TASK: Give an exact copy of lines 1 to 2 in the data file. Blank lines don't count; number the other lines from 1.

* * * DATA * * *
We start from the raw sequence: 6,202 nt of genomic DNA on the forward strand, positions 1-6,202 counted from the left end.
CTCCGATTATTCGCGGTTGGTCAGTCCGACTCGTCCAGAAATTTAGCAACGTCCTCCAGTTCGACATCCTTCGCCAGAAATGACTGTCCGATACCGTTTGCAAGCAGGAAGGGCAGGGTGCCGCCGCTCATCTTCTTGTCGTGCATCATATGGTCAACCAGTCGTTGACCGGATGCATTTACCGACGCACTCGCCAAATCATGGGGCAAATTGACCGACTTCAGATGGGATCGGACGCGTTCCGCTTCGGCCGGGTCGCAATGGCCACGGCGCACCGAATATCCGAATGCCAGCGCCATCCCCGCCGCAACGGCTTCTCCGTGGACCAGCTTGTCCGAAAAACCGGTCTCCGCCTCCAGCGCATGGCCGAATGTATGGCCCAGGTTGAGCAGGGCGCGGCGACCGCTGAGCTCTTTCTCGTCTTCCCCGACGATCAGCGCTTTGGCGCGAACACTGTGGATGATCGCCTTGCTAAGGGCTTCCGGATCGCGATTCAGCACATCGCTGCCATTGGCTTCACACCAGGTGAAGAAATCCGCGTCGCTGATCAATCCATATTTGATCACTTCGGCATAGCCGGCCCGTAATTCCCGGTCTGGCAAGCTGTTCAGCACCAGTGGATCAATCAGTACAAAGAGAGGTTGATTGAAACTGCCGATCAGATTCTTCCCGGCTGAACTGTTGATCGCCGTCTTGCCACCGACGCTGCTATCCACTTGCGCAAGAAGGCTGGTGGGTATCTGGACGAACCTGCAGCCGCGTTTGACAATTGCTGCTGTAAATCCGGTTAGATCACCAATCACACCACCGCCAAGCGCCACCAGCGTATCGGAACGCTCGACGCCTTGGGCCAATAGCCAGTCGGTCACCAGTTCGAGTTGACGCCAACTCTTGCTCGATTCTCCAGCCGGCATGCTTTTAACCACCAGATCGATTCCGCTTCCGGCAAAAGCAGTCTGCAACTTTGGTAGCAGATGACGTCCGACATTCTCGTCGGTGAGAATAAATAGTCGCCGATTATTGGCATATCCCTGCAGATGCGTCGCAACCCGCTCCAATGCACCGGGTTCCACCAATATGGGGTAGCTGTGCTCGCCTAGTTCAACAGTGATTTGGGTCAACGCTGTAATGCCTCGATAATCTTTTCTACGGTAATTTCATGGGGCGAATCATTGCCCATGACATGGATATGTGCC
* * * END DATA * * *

We start from the raw sequence: 6,202 nt of genomic DNA on the forward strand, positions 1-6,202 counted from the left end.
CTCCGATTATTCGCGGTTGGTCAGTCCGACTCGTCCAGAAATTTAGCAACGTCCTCCAGTTCGACATCCTTCGCCAGAAATGACTGTCCGATACCGTTTGCAAGCAGGAAGGGCAGGGTGCCGCCGCTCATCTTCTTGTCGTGCATCATATGGTCAACCAGTCGTTGACCGGATGCATTTACCGACGCACTCGCCAAATCATGGGGCAAATTGACCGACTTCAGATGGGATCGGACGCGTTCCGCTTCGGCCGGGTCGCAATGGCCACGGCGCACCGAATATCCGAATGCCAGCGCCATCCCCGCCGCAACGGCTTCTCCGTGGACCAGCTTGTCCGAAAAACCGGTCTCCGCCTCCAGCGCATGGCCGAATGTATGGCCCAGGTTGAGCAGGGCGCGGCGACCGCTGAGCTCTTTCTCGTCTTCCCCGACGATCAGCGCTTTGGCGCGAACACTGTGGATGATCGCCTTGCTAAGGGCTTCCGGATCGCGATTCAGCACATCGCTGCCATTGGCTTCACACCAGGTGAAGAAATCCGCGTCGCTGATCAATCCATATTTGATCACTTCGGCATAGCCGGCCCGTAATTCCCGGTCTGGCAAGCTGTTCAGCACCAGTGGATCAATCAGTACAAAGAGAGGTTGATTGAAACTGCCGATCAGATTCTTCCCGGCTGAACTGTTGATCGCCGTCTTGCCACCGACGCTGCTATCCACTTGCGCAAGAAGGCTGGTGGGTATCTGGACGAACCTGCAGCCGCGTTTGACAATTGCTGCTGTAAATCCGGTTAGATCACCAATCACACCACCGCCAAGCGCCACCAGCGTATCGGAACGCTCGACGCCTTGGGCCAATAGCCAGTCGGTCACCAGTTCGAGTTGACGCCAACTCTTGCTCGATTCTCCAGCCGGCATGCTTTTAACCACCAGATCGATTCCGCTTCCGGCAAAAGCAGTCTGCAACTTTGGTAGCAGATGACGTCCGACATTCTCGTCGGTGAGAATAAATAGTCGCCGATTATTGGCATATCCCTGCAGATGCGTCGCAACCCGCTCCAATGCACCGGGTTCCACCAATATGGGGTAGCTGTGCTCGCCTAGTTCAACAGTGATTTGGGTCAACGCTGTAATGCCTCGATAATCTTTTCTACGGTAATTTCATGGGGCGAATCATTGCCCATGACATGGATATGTGCC